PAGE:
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Sexually Confusing Male Moths

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For the last four years, the Natural History Museum in London has suffered from a moth infestation. The insects like to munch on the clothes, furs, and feathers in the museum's prized collection. But the museum is outwitting the moths by tricking male moths into donning female moth "perfume," causing other males to follow them—to no reproductive avail. Sexually confusing these moths may be the key to keeping them from getting frisky and reproducing.

Developed by Exosect, the Pheromone Destruction System makes male moths attracted to other male moths. The system involves laying out small tablets full of the female moth pheromone to draw in male moths. Intrigued, the male moths fly over to check out the scent. The tablet is made from a wax powder that sticks to the insects, so when the male moth then flies away— probably more than a little confused—he smells like a female. That attracts other male moths to him. The result is a lot of sexually confused male moths that spend their time following each other around throughout their brief lives—and the even smaller timeframe in which they can mate.

"They only live for a couple of weeks and during that time there is only a small window in which they can reproduce,” Armando Mendex, the museum’s quarantine facility manager and project head, told The Telegraph. "If they spend this unknowingly attempting to attract and fertilize male moths, then it reduces the offspring we are up against."

This process doesn’t harm the moths in any way, but it does reduce the population. Since the museum introduced the system, the number of moths fluttering through the exhibition halls has been cut in half.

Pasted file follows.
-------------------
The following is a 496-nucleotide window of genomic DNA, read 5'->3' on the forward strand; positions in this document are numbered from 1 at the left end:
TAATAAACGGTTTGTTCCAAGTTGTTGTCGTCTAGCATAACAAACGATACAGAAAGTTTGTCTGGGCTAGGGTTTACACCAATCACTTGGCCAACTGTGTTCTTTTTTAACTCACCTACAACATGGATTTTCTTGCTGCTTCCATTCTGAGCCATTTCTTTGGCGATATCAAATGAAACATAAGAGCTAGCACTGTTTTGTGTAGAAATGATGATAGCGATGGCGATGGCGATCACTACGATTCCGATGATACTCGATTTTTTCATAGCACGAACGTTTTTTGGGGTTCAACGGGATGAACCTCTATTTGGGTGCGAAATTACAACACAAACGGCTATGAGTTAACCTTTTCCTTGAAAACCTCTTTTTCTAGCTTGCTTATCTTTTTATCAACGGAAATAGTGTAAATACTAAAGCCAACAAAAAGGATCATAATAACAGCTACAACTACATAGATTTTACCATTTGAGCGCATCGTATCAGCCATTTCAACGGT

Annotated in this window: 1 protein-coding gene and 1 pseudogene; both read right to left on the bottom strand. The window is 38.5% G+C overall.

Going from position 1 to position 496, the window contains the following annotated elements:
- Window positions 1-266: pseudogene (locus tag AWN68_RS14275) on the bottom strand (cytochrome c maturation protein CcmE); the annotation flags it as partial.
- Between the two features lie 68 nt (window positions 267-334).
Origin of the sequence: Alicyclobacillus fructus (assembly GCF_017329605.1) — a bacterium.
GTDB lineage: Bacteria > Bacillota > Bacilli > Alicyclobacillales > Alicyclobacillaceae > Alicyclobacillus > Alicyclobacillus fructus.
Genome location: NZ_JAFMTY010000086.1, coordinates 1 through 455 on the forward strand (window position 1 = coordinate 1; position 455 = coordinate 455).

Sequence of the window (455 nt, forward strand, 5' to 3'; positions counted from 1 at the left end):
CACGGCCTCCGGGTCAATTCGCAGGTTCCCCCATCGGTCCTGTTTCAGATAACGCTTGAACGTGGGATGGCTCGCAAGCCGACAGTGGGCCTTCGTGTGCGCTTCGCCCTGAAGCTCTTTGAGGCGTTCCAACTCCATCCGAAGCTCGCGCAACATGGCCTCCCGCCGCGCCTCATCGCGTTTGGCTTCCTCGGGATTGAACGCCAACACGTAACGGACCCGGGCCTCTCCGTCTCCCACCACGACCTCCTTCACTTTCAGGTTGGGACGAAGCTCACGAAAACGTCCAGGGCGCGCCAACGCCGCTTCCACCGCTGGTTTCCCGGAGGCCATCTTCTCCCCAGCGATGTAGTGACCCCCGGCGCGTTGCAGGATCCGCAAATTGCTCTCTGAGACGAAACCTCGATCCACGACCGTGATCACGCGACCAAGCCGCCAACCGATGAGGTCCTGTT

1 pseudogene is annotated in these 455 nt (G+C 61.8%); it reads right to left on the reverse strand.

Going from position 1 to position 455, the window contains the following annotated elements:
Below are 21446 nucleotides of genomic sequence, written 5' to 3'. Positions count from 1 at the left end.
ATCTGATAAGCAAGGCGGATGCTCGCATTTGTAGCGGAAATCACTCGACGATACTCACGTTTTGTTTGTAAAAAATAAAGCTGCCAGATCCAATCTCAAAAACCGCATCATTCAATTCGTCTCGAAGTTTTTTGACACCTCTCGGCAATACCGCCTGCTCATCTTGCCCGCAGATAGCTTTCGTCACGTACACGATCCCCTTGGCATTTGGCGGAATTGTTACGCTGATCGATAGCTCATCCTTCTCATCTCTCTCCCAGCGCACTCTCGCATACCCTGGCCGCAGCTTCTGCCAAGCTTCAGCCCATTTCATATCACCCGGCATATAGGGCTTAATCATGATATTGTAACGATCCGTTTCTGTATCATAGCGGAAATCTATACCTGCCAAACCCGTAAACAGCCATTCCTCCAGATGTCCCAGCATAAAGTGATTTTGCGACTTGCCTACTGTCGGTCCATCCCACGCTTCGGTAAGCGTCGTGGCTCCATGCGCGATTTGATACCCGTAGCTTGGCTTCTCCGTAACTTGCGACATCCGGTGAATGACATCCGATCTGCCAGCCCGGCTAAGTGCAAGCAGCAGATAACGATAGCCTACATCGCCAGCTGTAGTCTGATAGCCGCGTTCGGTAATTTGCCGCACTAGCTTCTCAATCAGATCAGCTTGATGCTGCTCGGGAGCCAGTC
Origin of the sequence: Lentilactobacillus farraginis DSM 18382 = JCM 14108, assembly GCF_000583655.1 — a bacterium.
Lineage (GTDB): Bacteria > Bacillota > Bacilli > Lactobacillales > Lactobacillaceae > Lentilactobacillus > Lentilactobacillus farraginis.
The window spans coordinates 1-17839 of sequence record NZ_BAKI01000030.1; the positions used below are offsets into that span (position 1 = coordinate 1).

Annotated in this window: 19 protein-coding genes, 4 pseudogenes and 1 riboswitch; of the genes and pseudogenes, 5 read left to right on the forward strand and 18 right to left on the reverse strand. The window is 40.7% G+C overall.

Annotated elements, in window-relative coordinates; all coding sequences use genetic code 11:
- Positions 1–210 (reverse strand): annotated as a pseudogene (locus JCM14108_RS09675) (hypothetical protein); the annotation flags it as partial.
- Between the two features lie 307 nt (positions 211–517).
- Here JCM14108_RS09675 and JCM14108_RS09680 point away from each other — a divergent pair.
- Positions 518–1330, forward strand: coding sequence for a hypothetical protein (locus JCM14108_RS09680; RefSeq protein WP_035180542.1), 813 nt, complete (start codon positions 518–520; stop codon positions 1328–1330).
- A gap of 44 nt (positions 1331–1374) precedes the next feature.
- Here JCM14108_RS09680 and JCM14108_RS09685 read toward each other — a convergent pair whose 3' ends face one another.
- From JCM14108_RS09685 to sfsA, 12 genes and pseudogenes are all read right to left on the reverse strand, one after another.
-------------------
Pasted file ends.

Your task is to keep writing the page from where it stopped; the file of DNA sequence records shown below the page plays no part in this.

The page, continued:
[h/t The Telegraph]

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This High-Tech Material Can Change Shape Like an Octopus
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Octopuses can do some pretty amazing things with their skin, like “see” light, resist the pull of their own sticky suction cups, and blend in seamlessly with their surroundings. That last part now has the U.S. Army interested, as Co.Design reports. The military branch’s research office has funded the development a new type of morphing material that works like an octopus’s dynamic skin.

The skin of an octopus is covered in small, muscular bumps called papillae that allow them to change textures in a fraction of a second. Using this mechanism, octopuses can mimic coral, rocks, and even other animals. The new government-funded research—conducted by scientists at Cornell University—produced a device that works using a similar principle.

“Technologies that use stretchable materials are increasingly important, yet we are unable to control how they stretch with much more sophistication than inflating balloons,” the scientists write in their study, recently published in the journal Science. “Nature, however, demonstrates remarkable control of stretchable surfaces.”

The membrane of the stretchy, silicone material lays flat most of the time, but when it’s inflated with air, it can morph to form almost any 3D shape. So far, the technology has been used to imitate rocks and plants.

You can see the synthetic skin transform from a two-dimensional pad to 3D models of objects in the video below:

It’s easy to see how this feature could be used in military gear. A soldier’s suit made from material like this could theoretically provide custom camouflage for any environment in an instant. Like a lot of military technology, it could also be useful in civilian life down the road. Co.Design writer Jesus Diaz brings up examples like buttons that appear on a car's dashboard only when you need them, or a mixing bowl that rises from the surface of the kitchen counter while you're cooking.

Even if we can mimic the camouflage capabilities of cephalopods, though, other impressive superpowers, like controlling thousands of powerful suction cups or squeezing through spaces the size of a cherry tomato, are still the sole domain of the octopus. For now.

[h/t Co.Design]

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Animals
25 Benefits of Adopting a Rescue Dog
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According to the ASPCA, 3.3 million dogs enter shelters each year in the United States. Although that number has gone down since 2011 (from 3.9 million) there are still millions of dogs waiting in shelters for a forever home. October is Adopt a Shelter Dog Month; here are 25 benefits of adopting a shelter dog.

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